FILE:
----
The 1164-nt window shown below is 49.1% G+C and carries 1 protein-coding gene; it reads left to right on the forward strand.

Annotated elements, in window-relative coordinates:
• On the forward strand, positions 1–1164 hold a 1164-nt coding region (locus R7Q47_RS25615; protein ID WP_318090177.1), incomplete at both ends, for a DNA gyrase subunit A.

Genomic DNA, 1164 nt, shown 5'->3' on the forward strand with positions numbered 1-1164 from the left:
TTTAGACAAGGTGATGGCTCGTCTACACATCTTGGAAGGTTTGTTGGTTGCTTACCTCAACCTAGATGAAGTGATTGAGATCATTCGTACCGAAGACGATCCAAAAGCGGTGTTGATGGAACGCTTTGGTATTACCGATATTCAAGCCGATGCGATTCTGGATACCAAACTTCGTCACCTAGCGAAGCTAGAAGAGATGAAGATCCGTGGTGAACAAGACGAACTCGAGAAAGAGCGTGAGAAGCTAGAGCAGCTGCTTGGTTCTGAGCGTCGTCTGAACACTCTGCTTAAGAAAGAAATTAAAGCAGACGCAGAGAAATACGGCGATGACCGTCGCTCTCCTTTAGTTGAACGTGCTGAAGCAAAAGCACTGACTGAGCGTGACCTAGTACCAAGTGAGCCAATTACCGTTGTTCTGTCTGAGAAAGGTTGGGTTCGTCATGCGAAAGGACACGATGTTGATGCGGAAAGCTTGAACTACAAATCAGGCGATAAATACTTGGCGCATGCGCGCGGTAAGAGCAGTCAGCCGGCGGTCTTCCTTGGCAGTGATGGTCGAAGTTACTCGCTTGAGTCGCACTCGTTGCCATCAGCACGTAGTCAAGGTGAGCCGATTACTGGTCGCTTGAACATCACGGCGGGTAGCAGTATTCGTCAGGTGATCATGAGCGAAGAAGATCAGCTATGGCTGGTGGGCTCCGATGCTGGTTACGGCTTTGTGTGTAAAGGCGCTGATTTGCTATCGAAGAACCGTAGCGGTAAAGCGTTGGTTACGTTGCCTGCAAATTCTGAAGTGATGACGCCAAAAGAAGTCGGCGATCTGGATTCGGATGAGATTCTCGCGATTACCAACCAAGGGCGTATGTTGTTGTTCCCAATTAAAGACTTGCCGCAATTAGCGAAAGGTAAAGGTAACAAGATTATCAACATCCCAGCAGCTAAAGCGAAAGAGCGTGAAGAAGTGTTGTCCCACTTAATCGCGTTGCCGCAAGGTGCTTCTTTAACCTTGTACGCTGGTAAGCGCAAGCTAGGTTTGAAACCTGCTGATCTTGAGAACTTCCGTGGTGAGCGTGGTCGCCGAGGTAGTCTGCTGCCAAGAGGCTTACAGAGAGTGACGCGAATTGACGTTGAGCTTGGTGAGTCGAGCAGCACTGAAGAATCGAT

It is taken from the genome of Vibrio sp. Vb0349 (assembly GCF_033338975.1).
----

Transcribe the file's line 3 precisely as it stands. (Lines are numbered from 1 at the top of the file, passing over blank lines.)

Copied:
• On the forward strand, positions 1–1164 hold a 1164-nt coding region (locus R7Q47_RS25615; protein ID WP_318090177.1), incomplete at both ends, for a DNA gyrase subunit A.